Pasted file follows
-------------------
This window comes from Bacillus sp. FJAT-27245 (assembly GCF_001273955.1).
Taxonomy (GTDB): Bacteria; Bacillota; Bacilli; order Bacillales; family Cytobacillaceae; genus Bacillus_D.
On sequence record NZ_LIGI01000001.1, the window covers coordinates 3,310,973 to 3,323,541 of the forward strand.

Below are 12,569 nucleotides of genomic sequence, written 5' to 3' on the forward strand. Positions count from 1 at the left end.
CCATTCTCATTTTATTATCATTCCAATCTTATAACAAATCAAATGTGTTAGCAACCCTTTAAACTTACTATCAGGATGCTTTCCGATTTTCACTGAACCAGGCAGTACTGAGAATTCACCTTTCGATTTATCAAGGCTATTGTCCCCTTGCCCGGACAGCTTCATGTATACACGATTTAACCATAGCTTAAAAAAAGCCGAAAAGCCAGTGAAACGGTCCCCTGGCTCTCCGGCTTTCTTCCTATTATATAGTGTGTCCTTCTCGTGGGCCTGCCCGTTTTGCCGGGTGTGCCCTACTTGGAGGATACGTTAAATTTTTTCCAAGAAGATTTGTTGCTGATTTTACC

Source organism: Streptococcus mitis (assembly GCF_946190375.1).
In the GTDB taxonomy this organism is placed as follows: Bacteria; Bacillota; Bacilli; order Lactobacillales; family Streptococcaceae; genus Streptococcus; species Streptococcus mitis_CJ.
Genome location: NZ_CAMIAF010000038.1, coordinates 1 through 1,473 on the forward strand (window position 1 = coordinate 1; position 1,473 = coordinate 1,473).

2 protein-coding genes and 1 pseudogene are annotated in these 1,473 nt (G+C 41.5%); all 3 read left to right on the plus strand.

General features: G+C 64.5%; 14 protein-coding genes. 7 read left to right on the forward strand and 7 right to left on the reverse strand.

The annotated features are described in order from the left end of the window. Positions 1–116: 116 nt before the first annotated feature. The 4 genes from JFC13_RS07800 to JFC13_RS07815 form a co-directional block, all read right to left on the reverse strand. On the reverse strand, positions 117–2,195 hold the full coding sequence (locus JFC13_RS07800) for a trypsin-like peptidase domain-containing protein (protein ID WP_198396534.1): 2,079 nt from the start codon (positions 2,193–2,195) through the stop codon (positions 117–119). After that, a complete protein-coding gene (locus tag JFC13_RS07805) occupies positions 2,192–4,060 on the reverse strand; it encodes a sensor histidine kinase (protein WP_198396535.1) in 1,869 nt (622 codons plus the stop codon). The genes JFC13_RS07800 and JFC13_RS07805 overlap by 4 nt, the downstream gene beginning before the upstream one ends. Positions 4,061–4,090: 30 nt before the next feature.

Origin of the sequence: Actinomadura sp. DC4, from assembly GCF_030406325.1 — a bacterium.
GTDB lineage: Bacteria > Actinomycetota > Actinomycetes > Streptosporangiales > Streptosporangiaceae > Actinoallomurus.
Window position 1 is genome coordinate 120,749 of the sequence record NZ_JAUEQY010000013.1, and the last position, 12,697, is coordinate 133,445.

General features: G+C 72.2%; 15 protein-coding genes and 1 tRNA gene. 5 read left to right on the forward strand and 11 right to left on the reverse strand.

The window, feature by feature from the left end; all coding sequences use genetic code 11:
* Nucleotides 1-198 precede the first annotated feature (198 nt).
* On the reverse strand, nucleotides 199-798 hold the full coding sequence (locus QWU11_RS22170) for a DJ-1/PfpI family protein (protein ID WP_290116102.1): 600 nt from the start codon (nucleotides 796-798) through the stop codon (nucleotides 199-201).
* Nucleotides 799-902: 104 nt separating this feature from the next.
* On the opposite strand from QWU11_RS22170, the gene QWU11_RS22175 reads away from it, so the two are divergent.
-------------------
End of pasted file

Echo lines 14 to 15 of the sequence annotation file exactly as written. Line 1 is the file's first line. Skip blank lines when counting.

Window position 1 is genome coordinate 120,749 of the sequence record NZ_JAUEQY010000013.1, and the last position, 12,697, is coordinate 133,445.

General features: G+C 72.2%; 15 protein-coding genes and 1 tRNA gene. 5 read left to right on the forward strand and 11 right to left on the reverse strand.